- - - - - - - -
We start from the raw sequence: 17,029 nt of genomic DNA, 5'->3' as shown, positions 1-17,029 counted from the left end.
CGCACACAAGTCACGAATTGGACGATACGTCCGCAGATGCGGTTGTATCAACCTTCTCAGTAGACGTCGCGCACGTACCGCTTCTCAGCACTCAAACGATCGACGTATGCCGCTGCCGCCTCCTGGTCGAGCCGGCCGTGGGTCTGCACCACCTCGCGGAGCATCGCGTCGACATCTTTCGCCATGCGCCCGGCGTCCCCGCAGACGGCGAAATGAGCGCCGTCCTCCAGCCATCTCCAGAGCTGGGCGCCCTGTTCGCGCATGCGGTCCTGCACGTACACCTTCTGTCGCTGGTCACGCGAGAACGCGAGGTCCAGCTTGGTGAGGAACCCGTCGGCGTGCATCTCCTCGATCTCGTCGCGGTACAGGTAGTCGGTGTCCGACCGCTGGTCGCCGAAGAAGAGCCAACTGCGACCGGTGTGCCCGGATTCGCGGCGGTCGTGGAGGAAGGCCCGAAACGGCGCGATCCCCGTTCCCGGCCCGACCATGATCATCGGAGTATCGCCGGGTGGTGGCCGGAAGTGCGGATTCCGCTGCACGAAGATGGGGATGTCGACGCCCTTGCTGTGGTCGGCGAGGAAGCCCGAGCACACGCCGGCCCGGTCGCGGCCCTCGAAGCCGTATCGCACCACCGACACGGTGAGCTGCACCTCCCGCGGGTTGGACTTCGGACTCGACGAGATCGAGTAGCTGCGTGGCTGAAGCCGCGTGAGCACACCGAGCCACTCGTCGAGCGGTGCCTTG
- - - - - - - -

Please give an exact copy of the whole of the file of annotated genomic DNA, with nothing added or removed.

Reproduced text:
We start from the raw sequence: 17,029 nt of genomic DNA, 5'->3' as shown, positions 1-17,029 counted from the left end.
CGCACACAAGTCACGAATTGGACGATACGTCCGCAGATGCGGTTGTATCAACCTTCTCAGTAGACGTCGCGCACGTACCGCTTCTCAGCACTCAAACGATCGACGTATGCCGCTGCCGCCTCCTGGTCGAGCCGGCCGTGGGTCTGCACCACCTCGCGGAGCATCGCGTCGACATCTTTCGCCATGCGCCCGGCGTCCCCGCAGACGGCGAAATGAGCGCCGTCCTCCAGCCATCTCCAGAGCTGGGCGCCCTGTTCGCGCATGCGGTCCTGCACGTACACCTTCTGTCGCTGGTCACGCGAGAACGCGAGGTCCAGCTTGGTGAGGAACCCGTCGGCGTGCATCTCCTCGATCTCGTCGCGGTACAGGTAGTCGGTGTCCGACCGCTGGTCGCCGAAGAAGAGCCAACTGCGACCGGTGTGCCCGGATTCGCGGCGGTCGTGGAGGAAGGCCCGAAACGGCGCGATCCCCGTTCCCGGCCCGACCATGATCATCGGAGTATCGCCGGGTGGTGGCCGGAAGTGCGGATTCCGCTGCACGAAGATGGGGATGTCGACGCCCTTGCTGTGGTCGGCGAGGAAGCCCGAGCACACGCCGGCCCGGTCGCGGCCCTCGAAGCCGTATCGCACCACCGACACGGTGAGCTGCACCTCCCGCGGGTTGGACTTCGGACTCGACGAGATCGAGTAGCTGCGTGGCTGAAGCCGCGTGAGCACACCGAGCCACTCGTCGAGCGGTGCCTTG